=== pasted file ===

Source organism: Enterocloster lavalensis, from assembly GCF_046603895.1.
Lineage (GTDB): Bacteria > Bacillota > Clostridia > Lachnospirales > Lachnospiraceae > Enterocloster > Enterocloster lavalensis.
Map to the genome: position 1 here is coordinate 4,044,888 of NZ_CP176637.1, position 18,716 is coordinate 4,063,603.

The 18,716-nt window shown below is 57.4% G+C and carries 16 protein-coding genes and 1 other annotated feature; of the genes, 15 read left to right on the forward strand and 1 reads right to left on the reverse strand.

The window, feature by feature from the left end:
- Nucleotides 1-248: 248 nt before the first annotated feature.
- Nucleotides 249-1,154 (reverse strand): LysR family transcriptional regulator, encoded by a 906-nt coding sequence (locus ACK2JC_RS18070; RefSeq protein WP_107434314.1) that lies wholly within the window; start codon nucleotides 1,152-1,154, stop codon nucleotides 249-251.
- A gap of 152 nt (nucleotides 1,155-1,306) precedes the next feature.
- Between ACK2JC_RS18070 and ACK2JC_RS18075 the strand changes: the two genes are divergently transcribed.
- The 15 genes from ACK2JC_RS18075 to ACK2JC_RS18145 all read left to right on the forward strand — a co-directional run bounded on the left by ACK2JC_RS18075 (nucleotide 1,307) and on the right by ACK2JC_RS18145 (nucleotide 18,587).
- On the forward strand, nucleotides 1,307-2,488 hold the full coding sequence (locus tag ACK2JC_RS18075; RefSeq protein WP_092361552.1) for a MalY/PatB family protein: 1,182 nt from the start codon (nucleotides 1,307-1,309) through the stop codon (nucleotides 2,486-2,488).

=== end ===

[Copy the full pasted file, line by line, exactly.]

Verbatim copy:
Source organism: Enterocloster lavalensis, from assembly GCF_046603895.1.
Lineage (GTDB): Bacteria > Bacillota > Clostridia > Lachnospirales > Lachnospiraceae > Enterocloster > Enterocloster lavalensis.
Map to the genome: position 1 here is coordinate 4,044,888 of NZ_CP176637.1, position 18,716 is coordinate 4,063,603.

The 18,716-nt window shown below is 57.4% G+C and carries 16 protein-coding genes and 1 other annotated feature; of the genes, 15 read left to right on the forward strand and 1 reads right to left on the reverse strand.

The window, feature by feature from the left end:
- Nucleotides 1-248: 248 nt before the first annotated feature.
- Nucleotides 249-1,154 (reverse strand): LysR family transcriptional regulator, encoded by a 906-nt coding sequence (locus ACK2JC_RS18070; RefSeq protein WP_107434314.1) that lies wholly within the window; start codon nucleotides 1,152-1,154, stop codon nucleotides 249-251.
- A gap of 152 nt (nucleotides 1,155-1,306) precedes the next feature.
- Between ACK2JC_RS18070 and ACK2JC_RS18075 the strand changes: the two genes are divergently transcribed.
- The 15 genes from ACK2JC_RS18075 to ACK2JC_RS18145 all read left to right on the forward strand — a co-directional run bounded on the left by ACK2JC_RS18075 (nucleotide 1,307) and on the right by ACK2JC_RS18145 (nucleotide 18,587).
- On the forward strand, nucleotides 1,307-2,488 hold the full coding sequence (locus tag ACK2JC_RS18075; RefSeq protein WP_092361552.1) for a MalY/PatB family protein: 1,182 nt from the start codon (nucleotides 1,307-1,309) through the stop codon (nucleotides 2,486-2,488).